The state’s oldest barn can be found in Chester County. It has been there, according to research, since 1753. There is a gable stone that says 1724, but the owner believes that comes from a barn that previously occupied the site and was incorporated into the new barn. The date stone in the brick farm house says 1724.
Unlike most barns that survive today in Pennsylvania, this one is a one-level barn or a ground barn. And unlike most barns in Pennsylvania, this one is of English ancestry rather than German. And the owners, Wynne and John Milner, keep Sicilian donkeys as pets.
A tornado heavily damaged one side wall and the roof and that required major repair. The owner managed to salvage some of the original rafters and shows them to visitors. The rebuilt wall faces the road and contains a single door. Its opposite side has two single doors while the wide sides of the barn have double doors, which are built to accommodate wagons. The inside has lofts on both sides which are accessible by portable ladders. Typically, in the German barns, ladders were built in as part of the internal structure.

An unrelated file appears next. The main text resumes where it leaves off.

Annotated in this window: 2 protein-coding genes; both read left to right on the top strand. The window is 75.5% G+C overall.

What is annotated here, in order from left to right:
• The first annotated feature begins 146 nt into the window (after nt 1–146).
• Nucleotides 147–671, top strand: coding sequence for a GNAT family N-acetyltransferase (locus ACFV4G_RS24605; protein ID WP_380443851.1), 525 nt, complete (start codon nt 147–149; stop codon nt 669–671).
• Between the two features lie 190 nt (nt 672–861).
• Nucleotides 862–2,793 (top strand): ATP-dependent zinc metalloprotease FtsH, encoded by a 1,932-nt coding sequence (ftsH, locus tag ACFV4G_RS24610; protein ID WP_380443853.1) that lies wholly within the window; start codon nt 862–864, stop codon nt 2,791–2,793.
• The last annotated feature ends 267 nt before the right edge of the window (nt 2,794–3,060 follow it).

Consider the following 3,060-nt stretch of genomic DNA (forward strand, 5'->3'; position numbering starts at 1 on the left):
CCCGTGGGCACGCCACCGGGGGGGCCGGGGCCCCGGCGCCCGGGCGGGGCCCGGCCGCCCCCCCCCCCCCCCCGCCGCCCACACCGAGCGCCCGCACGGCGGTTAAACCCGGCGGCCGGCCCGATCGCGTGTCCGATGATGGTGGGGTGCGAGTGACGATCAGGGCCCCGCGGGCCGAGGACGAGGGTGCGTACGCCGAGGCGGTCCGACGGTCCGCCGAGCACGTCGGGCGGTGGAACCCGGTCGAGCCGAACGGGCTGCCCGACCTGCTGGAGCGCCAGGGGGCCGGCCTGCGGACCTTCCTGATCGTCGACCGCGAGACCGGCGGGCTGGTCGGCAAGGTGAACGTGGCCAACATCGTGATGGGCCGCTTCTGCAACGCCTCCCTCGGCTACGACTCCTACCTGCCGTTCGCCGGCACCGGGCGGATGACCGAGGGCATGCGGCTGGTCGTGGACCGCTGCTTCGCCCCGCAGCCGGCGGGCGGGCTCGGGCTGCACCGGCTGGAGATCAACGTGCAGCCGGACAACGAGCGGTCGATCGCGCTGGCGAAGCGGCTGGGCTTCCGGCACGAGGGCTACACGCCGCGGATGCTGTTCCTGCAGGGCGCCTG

Primary ventilation is provided on all sides by slits in the stone walls that are narrow on the outside and wider inside, reminiscent of a design found in military forts and castles.
According to Gregory D. Huber, a barn historian, remnants of older barns exist around the state, but not in the condition of this one. Huber determined the date of the current barn by testing one of the original rafters, using a process called dendro-dating. Think tree rings.
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